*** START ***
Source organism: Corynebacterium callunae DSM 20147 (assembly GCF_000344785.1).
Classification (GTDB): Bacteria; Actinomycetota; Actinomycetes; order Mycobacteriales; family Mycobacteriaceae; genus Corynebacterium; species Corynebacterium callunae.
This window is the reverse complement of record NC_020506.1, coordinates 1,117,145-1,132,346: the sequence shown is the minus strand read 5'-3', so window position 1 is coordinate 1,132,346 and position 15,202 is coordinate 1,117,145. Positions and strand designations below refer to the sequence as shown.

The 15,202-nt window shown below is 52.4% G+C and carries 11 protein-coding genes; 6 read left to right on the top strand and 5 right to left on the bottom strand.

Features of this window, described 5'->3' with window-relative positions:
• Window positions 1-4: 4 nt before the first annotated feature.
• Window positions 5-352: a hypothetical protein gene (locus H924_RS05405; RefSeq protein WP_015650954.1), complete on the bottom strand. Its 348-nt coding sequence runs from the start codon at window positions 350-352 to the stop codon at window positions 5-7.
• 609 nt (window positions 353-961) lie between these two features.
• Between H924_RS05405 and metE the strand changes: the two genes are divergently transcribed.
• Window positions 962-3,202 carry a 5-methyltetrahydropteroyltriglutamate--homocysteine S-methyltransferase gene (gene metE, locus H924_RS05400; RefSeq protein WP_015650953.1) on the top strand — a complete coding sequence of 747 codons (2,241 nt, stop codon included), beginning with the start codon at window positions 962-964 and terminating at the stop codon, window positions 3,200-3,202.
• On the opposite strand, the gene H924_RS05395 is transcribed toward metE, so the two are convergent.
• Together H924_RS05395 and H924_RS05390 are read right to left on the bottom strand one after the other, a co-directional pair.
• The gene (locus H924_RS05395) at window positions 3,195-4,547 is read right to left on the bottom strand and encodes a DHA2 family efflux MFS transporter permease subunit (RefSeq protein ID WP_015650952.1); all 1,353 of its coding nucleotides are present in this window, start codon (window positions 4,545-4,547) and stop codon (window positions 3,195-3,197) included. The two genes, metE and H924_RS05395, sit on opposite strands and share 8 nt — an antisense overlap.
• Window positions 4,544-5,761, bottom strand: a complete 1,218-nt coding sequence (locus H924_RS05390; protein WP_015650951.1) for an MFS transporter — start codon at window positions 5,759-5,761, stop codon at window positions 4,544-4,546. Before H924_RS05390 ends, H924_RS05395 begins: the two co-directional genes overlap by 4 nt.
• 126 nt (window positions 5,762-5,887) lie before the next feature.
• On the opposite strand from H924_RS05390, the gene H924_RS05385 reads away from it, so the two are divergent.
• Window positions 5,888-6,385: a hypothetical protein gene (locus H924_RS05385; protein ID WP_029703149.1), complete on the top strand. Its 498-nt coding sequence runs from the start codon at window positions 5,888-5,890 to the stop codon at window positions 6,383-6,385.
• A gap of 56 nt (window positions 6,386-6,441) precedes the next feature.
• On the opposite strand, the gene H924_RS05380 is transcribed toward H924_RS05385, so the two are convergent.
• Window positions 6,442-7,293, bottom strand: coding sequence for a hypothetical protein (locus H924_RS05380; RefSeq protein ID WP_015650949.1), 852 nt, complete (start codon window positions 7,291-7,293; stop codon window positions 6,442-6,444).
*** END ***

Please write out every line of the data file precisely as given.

Source organism: Corynebacterium callunae DSM 20147 (assembly GCF_000344785.1).
Classification (GTDB): Bacteria; Actinomycetota; Actinomycetes; order Mycobacteriales; family Mycobacteriaceae; genus Corynebacterium; species Corynebacterium callunae.
This window is the reverse complement of record NC_020506.1, coordinates 1,117,145-1,132,346: the sequence shown is the minus strand read 5'-3', so window position 1 is coordinate 1,132,346 and position 15,202 is coordinate 1,117,145. Positions and strand designations below refer to the sequence as shown.

The 15,202-nt window shown below is 52.4% G+C and carries 11 protein-coding genes; 6 read left to right on the top strand and 5 right to left on the bottom strand.

Features of this window, described 5'->3' with window-relative positions:
• Window positions 1-4: 4 nt before the first annotated feature.
• Window positions 5-352: a hypothetical protein gene (locus H924_RS05405; RefSeq protein WP_015650954.1), complete on the bottom strand. Its 348-nt coding sequence runs from the start codon at window positions 350-352 to the stop codon at window positions 5-7.
• 609 nt (window positions 353-961) lie between these two features.
• Between H924_RS05405 and metE the strand changes: the two genes are divergently transcribed.
• Window positions 962-3,202 carry a 5-methyltetrahydropteroyltriglutamate--homocysteine S-methyltransferase gene (gene metE, locus H924_RS05400; RefSeq protein WP_015650953.1) on the top strand — a complete coding sequence of 747 codons (2,241 nt, stop codon included), beginning with the start codon at window positions 962-964 and terminating at the stop codon, window positions 3,200-3,202.
• On the opposite strand, the gene H924_RS05395 is transcribed toward metE, so the two are convergent.
• Together H924_RS05395 and H924_RS05390 are read right to left on the bottom strand one after the other, a co-directional pair.
• The gene (locus H924_RS05395) at window positions 3,195-4,547 is read right to left on the bottom strand and encodes a DHA2 family efflux MFS transporter permease subunit (RefSeq protein ID WP_015650952.1); all 1,353 of its coding nucleotides are present in this window, start codon (window positions 4,545-4,547) and stop codon (window positions 3,195-3,197) included. The two genes, metE and H924_RS05395, sit on opposite strands and share 8 nt — an antisense overlap.
• Window positions 4,544-5,761, bottom strand: a complete 1,218-nt coding sequence (locus H924_RS05390; protein WP_015650951.1) for an MFS transporter — start codon at window positions 5,759-5,761, stop codon at window positions 4,544-4,546. Before H924_RS05390 ends, H924_RS05395 begins: the two co-directional genes overlap by 4 nt.
• 126 nt (window positions 5,762-5,887) lie before the next feature.
• On the opposite strand from H924_RS05390, the gene H924_RS05385 reads away from it, so the two are divergent.
• Window positions 5,888-6,385: a hypothetical protein gene (locus H924_RS05385; protein ID WP_029703149.1), complete on the top strand. Its 498-nt coding sequence runs from the start codon at window positions 5,888-5,890 to the stop codon at window positions 6,383-6,385.
• A gap of 56 nt (window positions 6,386-6,441) precedes the next feature.
• On the opposite strand, the gene H924_RS05380 is transcribed toward H924_RS05385, so the two are convergent.
• Window positions 6,442-7,293, bottom strand: coding sequence for a hypothetical protein (locus H924_RS05380; RefSeq protein ID WP_015650949.1), 852 nt, complete (start codon window positions 7,291-7,293; stop codon window positions 6,442-6,444).